But, nothing comes without risk. Every possible situation is risky in its own way. There's no one better way than another. Every single situation can result in a failed match, but if I live my life in this space thinking only about the awful possibilities it will keep me from enjoying the moments that can be full of joy. IVF kind of sucked some of my capacity to hope and be Pollyanna-like away. I did not succeed, and no one could tell me a concrete reason why. I tried and tried and tried, and it seemed like everything ended poorly, just in myriad horrible ways, all different.

This is a different process, though, with different opportunities for pain but so many opportunities for joy. I need to focus on the what-could-be, not the what-might-not-be. Some day we will have a baby in our arms and it will have happened in just the right way for us and for our child's birth family, if not the easiest (for anyone). Maybe I do have a little Pollyanna left after all.

I've come to think that there is no ideal circumstance, but maybe a situation where there is about a month, maybe 6 weeks to 3 weeks, before the due date? Something where you have time enough to get your house in order and your ducks in a row, but not long enough to feel like risk-taking over a long period of time. A Goldilocks timeframe, sort of. Now that I've said this it pretty much guarantees it won't pan out that way for us, but a girl can hope.

Hope and dream and try to accept risks without feeling more fear than joy.

8 comments:

  1. I think you're wise to weigh different scenarios. It will give you knowledge of things to consider along the way.

    As far as protecting your heart, I can entirely relate. After so much heartache, it's natural to steel yourself from more. I did something similar with my journey. The thing is, by opening ourselves up for hurt, there's also the possibility for deep connection. And as scary as that it, it can also be so rewarding. The hard part is doing this again after so much hurt. And honestly, I don't know any secrets to do this other than to take it moment by moment.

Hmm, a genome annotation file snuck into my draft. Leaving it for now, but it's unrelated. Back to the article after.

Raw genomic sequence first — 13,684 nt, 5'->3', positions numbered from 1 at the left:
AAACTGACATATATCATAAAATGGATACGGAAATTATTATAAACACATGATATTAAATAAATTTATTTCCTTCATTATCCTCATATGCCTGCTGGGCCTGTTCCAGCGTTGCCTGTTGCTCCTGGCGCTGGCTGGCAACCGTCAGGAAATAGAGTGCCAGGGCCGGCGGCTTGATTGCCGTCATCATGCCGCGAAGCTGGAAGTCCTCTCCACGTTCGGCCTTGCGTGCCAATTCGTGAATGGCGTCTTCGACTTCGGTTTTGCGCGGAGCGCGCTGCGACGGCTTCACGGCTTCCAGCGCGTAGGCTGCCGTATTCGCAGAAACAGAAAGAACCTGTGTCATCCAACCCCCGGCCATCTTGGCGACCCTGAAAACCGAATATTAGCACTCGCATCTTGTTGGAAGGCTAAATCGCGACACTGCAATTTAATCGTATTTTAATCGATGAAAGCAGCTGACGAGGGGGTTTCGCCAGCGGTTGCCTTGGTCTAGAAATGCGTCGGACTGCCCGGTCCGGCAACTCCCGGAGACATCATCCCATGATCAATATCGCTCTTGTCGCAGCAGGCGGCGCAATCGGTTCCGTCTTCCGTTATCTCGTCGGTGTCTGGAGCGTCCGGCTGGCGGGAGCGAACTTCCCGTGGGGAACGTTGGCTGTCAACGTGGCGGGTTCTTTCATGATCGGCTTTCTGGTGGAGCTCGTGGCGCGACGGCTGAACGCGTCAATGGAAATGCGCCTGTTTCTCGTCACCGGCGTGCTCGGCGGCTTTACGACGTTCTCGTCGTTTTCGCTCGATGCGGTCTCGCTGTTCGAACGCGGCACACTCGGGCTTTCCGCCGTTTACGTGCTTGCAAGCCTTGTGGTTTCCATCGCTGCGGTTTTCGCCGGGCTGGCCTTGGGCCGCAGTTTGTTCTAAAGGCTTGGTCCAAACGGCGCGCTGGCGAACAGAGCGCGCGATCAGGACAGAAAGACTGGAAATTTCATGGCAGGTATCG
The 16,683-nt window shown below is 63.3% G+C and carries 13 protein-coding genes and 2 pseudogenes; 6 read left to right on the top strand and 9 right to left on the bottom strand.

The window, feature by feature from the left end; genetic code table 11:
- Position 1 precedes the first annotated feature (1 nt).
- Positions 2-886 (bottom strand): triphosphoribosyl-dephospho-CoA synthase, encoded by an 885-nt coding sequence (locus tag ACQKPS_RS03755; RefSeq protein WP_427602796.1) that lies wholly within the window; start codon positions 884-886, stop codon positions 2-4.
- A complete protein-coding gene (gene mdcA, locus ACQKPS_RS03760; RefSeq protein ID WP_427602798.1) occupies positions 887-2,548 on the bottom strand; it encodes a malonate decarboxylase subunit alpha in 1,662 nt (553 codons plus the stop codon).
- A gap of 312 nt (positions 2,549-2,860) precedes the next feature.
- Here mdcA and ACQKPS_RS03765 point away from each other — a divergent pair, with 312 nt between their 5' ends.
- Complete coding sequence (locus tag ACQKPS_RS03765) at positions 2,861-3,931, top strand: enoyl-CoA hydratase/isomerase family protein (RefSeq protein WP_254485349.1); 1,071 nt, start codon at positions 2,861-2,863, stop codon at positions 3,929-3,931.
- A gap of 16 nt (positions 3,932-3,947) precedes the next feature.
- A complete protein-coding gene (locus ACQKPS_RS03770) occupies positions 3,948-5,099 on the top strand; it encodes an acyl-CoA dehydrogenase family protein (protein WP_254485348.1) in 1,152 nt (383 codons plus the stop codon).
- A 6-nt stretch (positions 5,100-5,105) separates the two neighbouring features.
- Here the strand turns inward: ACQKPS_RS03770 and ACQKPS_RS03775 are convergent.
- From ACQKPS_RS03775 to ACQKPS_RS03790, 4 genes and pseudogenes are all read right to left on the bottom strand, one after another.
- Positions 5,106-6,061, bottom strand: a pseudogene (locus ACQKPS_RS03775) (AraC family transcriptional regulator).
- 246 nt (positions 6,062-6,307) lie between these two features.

What ever your placement situation, may you find that your heart heals during this process.

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    1. Thank you so much for such a thoughtful comment. My favorite part: "The thing is, by opening ourselves up for hurt, there's also the possibility for deep connection." Great reminder that walls keep everything out... :) Thank you!

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  2. I like your last sentence because it focuses on you and what you can control. You may not be able to choose your timeline of match, but you can try to choose how to live it and experience it, whether it is long or short. May you draw on the strength from your hopes and dreams to choose joy. Hugs!

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    1. Thank you! So little to control it seems silly to even try, but every little bit helps. I choose joy! :) Thanks for the hug!

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  3. Whether the wait is long or short, the moment will arrive and the joy will be yours. "May the long time sun shine upon you, all love surround you. And the pure light within you guide you all the way on." - Sanskrit saying (also used by "The Incredible String Band")

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  4. I think when you're in the wait you can't help but weigh what the best and worst outcomes would be. It's the most important thing going on in your life but there's nothing concrete to ponder over.

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    1. It's so true. I think it's the lack of concrete that drives me the most batty, but I can't seem to stop going through all the options in my head. I try to let it rest every once in a while... :) Thanks for your thoughts!